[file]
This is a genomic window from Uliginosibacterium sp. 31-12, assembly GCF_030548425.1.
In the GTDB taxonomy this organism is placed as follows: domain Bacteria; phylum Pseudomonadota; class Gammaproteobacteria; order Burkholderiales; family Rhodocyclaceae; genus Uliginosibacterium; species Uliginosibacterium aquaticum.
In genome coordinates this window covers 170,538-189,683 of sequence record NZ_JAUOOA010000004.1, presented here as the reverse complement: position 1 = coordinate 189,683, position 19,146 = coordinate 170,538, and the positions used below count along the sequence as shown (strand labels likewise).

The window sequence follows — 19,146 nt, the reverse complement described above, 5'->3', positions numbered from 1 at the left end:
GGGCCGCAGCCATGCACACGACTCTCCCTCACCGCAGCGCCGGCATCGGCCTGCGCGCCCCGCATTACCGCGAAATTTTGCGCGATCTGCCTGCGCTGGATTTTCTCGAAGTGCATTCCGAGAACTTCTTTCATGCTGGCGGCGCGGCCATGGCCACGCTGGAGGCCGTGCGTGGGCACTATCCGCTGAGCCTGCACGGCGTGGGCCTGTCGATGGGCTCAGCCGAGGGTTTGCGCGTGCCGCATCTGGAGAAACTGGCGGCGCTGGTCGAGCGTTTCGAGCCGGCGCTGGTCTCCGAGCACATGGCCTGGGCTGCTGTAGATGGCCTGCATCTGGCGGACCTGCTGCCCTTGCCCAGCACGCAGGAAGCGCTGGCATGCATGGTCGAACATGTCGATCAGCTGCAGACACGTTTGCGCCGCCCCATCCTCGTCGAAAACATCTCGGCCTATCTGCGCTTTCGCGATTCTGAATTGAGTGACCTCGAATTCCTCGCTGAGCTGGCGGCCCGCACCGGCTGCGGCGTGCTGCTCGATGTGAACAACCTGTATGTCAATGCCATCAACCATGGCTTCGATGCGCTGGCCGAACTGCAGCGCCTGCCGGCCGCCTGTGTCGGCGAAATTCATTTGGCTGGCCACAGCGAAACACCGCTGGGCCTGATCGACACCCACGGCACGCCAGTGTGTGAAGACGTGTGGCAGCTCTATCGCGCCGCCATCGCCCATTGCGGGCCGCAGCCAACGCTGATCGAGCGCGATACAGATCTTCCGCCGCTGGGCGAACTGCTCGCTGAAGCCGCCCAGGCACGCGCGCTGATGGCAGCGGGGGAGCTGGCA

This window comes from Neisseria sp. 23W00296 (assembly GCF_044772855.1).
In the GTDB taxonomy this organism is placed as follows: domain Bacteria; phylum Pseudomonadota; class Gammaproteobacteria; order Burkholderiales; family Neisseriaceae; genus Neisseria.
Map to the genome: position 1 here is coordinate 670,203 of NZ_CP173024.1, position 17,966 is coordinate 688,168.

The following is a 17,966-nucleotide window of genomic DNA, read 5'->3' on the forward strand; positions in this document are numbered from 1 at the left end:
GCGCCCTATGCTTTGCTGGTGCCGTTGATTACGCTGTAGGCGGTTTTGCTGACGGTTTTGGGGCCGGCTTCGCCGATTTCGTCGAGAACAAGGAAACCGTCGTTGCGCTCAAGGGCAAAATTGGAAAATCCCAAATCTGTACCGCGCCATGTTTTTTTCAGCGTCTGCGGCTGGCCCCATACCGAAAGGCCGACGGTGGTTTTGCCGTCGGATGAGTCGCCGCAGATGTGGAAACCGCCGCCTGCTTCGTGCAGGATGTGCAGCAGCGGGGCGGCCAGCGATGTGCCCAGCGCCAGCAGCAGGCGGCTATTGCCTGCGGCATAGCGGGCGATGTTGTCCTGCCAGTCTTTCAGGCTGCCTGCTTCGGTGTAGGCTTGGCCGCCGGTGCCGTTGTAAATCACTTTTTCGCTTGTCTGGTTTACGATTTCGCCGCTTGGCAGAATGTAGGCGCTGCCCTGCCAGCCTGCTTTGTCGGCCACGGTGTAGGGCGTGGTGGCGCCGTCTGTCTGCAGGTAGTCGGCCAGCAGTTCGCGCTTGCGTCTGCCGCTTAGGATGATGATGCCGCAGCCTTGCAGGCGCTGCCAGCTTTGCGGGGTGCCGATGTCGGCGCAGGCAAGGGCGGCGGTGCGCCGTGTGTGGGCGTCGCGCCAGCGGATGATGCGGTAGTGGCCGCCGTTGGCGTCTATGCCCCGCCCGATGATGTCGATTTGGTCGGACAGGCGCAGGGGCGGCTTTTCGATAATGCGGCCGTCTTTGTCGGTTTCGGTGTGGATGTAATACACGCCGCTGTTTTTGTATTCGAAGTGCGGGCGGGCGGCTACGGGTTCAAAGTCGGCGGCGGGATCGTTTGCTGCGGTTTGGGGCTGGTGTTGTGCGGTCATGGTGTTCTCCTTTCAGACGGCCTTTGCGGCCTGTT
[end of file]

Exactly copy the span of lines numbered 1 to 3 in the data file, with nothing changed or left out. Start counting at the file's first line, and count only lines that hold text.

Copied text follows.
This is a genomic window from Uliginosibacterium sp. 31-12, assembly GCF_030548425.1.
In the GTDB taxonomy this organism is placed as follows: domain Bacteria; phylum Pseudomonadota; class Gammaproteobacteria; order Burkholderiales; family Rhodocyclaceae; genus Uliginosibacterium; species Uliginosibacterium aquaticum.
In genome coordinates this window covers 170,538-189,683 of sequence record NZ_JAUOOA010000004.1, presented here as the reverse complement: position 1 = coordinate 189,683, position 19,146 = coordinate 170,538, and the positions used below count along the sequence as shown (strand labels likewise).